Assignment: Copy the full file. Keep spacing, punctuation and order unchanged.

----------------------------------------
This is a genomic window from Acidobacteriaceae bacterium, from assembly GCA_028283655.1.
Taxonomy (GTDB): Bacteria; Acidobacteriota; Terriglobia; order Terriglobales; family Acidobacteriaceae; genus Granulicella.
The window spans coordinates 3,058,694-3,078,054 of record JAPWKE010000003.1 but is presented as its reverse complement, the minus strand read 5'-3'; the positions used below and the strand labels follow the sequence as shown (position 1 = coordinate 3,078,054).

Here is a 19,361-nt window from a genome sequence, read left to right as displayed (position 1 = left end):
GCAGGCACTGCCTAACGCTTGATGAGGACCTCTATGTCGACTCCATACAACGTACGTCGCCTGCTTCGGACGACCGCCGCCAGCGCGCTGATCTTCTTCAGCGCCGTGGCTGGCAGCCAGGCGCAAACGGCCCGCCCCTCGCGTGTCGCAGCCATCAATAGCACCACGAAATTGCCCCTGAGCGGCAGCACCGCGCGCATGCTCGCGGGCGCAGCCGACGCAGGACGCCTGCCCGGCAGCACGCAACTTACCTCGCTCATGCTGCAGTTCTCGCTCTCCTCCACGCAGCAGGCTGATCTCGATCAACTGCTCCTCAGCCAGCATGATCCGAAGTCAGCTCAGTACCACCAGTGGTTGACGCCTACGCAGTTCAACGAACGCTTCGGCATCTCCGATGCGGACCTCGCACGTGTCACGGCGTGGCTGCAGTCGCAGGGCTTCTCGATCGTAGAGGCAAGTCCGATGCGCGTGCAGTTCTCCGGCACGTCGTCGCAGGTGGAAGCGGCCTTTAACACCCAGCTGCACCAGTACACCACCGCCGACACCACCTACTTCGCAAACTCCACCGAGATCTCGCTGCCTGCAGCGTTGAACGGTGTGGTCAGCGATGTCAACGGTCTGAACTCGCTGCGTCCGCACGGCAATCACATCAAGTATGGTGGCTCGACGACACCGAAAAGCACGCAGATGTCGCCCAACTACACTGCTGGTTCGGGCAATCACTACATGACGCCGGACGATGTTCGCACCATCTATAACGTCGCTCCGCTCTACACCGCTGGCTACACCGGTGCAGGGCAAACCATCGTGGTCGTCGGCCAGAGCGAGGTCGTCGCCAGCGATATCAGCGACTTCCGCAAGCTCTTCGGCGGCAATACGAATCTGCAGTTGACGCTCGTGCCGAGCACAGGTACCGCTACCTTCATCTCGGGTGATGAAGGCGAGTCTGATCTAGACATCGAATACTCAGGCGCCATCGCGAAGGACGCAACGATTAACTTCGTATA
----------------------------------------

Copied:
This is a genomic window from Acidobacteriaceae bacterium, from assembly GCA_028283655.1.
Taxonomy (GTDB): Bacteria; Acidobacteriota; Terriglobia; order Terriglobales; family Acidobacteriaceae; genus Granulicella.
The window spans coordinates 3,058,694-3,078,054 of record JAPWKE010000003.1 but is presented as its reverse complement, the minus strand read 5'-3'; the positions used below and the strand labels follow the sequence as shown (position 1 = coordinate 3,078,054).

Here is a 19,361-nt window from a genome sequence, read left to right as displayed (position 1 = left end):
GCAGGCACTGCCTAACGCTTGATGAGGACCTCTATGTCGACTCCATACAACGTACGTCGCCTGCTTCGGACGACCGCCGCCAGCGCGCTGATCTTCTTCAGCGCCGTGGCTGGCAGCCAGGCGCAAACGGCCCGCCCCTCGCGTGTCGCAGCCATCAATAGCACCACGAAATTGCCCCTGAGCGGCAGCACCGCGCGCATGCTCGCGGGCGCAGCCGACGCAGGACGCCTGCCCGGCAGCACGCAACTTACCTCGCTCATGCTGCAGTTCTCGCTCTCCTCCACGCAGCAGGCTGATCTCGATCAACTGCTCCTCAGCCAGCATGATCCGAAGTCAGCTCAGTACCACCAGTGGTTGACGCCTACGCAGTTCAACGAACGCTTCGGCATCTCCGATGCGGACCTCGCACGTGTCACGGCGTGGCTGCAGTCGCAGGGCTTCTCGATCGTAGAGGCAAGTCCGATGCGCGTGCAGTTCTCCGGCACGTCGTCGCAGGTGGAAGCGGCCTTTAACACCCAGCTGCACCAGTACACCACCGCCGACACCACCTACTTCGCAAACTCCACCGAGATCTCGCTGCCTGCAGCGTTGAACGGTGTGGTCAGCGATGTCAACGGTCTGAACTCGCTGCGTCCGCACGGCAATCACATCAAGTATGGTGGCTCGACGACACCGAAAAGCACGCAGATGTCGCCCAACTACACTGCTGGTTCGGGCAATCACTACATGACGCCGGACGATGTTCGCACCATCTATAACGTCGCTCCGCTCTACACCGCTGGCTACACCGGTGCAGGGCAAACCATCGTGGTCGTCGGCCAGAGCGAGGTCGTCGCCAGCGATATCAGCGACTTCCGCAAGCTCTTCGGCGGCAATACGAATCTGCAGTTGACGCTCGTGCCGAGCACAGGTACCGCTACCTTCATCTCGGGTGATGAAGGCGAGTCTGATCTAGACATCGAATACTCAGGCGCCATCGCGAAGGACGCAACGATTAACTTCGTATA